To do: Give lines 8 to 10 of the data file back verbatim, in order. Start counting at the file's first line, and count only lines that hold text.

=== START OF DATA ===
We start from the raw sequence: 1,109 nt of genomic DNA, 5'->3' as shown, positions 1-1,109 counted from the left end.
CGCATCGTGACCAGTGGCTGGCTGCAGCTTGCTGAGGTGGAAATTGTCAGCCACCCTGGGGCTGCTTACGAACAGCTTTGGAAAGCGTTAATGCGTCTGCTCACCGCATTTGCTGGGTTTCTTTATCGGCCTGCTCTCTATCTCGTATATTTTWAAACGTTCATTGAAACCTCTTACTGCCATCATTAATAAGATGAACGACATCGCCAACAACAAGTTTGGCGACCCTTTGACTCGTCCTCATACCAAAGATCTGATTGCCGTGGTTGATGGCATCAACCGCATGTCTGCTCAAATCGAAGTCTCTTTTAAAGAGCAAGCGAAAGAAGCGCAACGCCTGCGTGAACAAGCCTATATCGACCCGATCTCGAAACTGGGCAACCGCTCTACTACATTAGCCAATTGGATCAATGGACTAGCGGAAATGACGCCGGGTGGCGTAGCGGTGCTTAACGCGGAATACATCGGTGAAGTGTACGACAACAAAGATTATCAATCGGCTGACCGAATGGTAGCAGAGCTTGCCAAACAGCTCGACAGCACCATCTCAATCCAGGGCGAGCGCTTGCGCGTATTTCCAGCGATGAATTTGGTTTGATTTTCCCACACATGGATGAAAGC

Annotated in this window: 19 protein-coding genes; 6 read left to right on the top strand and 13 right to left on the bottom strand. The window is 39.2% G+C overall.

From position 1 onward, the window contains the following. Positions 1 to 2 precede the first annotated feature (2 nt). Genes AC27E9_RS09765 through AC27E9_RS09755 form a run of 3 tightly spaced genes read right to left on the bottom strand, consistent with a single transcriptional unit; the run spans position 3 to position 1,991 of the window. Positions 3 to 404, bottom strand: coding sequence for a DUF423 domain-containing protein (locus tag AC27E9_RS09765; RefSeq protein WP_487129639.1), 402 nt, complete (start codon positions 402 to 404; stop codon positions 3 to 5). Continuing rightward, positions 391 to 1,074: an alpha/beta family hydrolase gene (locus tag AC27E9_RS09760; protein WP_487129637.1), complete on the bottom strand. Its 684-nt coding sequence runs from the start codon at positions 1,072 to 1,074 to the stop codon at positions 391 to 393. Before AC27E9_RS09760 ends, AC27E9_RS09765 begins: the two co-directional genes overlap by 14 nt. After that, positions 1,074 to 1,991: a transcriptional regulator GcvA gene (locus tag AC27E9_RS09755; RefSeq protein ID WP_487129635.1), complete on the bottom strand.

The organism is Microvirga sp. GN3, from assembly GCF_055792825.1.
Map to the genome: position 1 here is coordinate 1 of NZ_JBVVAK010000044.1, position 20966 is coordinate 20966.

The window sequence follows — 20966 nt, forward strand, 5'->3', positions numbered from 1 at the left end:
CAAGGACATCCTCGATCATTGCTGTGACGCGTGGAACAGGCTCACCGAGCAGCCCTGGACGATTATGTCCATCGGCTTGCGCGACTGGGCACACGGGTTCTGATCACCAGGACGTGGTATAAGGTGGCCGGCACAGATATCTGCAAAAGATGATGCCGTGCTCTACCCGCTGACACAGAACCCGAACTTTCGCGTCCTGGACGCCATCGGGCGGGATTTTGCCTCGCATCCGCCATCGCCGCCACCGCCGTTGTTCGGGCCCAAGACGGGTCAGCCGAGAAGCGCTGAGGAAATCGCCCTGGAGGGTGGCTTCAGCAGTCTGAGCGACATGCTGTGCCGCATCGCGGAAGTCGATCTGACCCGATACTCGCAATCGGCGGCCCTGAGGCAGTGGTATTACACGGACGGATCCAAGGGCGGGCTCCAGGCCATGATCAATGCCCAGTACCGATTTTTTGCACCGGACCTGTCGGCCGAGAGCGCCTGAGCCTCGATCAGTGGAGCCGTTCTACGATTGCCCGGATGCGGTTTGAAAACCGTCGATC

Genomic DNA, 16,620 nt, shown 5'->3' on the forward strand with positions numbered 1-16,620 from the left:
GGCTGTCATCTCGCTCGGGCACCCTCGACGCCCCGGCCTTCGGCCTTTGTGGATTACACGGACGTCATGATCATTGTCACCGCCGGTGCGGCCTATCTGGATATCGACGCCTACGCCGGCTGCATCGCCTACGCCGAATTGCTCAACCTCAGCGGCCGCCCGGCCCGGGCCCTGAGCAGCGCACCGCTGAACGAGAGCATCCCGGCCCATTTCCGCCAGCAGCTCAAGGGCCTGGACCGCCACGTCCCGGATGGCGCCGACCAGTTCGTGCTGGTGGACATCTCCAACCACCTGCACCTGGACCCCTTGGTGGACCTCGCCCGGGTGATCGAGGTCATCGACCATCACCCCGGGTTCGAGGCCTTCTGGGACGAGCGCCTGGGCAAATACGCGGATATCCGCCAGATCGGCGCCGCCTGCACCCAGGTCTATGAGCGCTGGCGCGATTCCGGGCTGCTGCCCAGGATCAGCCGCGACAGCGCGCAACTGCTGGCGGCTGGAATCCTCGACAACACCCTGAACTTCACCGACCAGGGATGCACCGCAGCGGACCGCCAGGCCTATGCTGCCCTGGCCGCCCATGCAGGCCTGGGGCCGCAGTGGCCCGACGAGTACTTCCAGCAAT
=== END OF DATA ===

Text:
CAAGGACATCCTCGATCATTGCTGTGACGCGTGGAACAGGCTCACCGAGCAGCCCTGGACGATTATGTCCATCGGCTTGCGCGACTGGGCACACGGGTTCTGATCACCAGGACGTGGTATAAGGTGGCCGGCACAGATATCTGCAAAAGATGATGCCGTGCTCTACCCGCTGACACAGAACCCGAACTTTCGCGTCCTGGACGCCATCGGGCGGGATTTTGCCTCGCATCCGCCATCGCCGCCACCGCCGTTGTTCGGGCCCAAGACGGGTCAGCCGAGAAGCGCTGAGGAAATCGCCCTGGAGGGTGGCTTCAGCAGTCTGAGCGACATGCTGTGCCGCATCGCGGAAGTCGATCTGACCCGATACTCGCAATCGGCGGCCCTGAGGCAGTGGTATTACACGGACGGATCCAAGGGCGGGCTCCAGGCCATGATCAATGCCCAGTACCGATTTTTTGCACCGGACCTGTCGGCCGAGAGCGCCTGAGCCTCGATCAGTGGAGCCGTTCTACGATTGCCCGGATGCGGTTTGAAAACCGTCGATC

Genomic DNA, 16,620 nt, shown 5'->3' on the forward strand with positions numbered 1-16,620 from the left:
GGCTGTCATCTCGCTCGGGCACCCTCGACGCCCCGGCCTTCGGCCTTTGTGGATTACACGGACGTCATGATCATTGTCACCGCCGGTGCGGCCTATCTGGATATCGACGCCTACGCCGGCTGCATCGCCTACGCCGAATTGCTCAACCTCAGCGGCCGCCCGGCCCGGGCCCTGAGCAGCGCACCGCTGAACGAGAGCATCCCGGCCCATTTCCGCCAGCAGCTCAAGGGCCTGGACCGCCACGTCCCGGATGGCGCCGACCAGTTCGTGCTGGTGGACATCTCCAACCACCTGCACCTGGACCCCTTGGTGGACCTCGCCCGGGTGATCGAGGTCATCGACCATCACCCCGGGTTCGAGGCCTTCTGGGACGAGCGCCTGGGCAAATACGCGGATATCCGCCAGATCGGCGCCGCCTGCACCCAGGTCTATGAGCGCTGGCGCGATTCCGGGCTGCTGCCCAGGATCAGCCGCGACAGCGCGCAACTGCTGGCGGCTGGAATCCTCGACAACACCCTGAACTTCACCGACCAGGGATGCACCGCAGCGGACCGCCAGGCCTATGCTGCCCTGGCCGCCCATGCAGGCCTGGGGCCGCAGTGGCCCGACGAGTACTTCCAGCAAT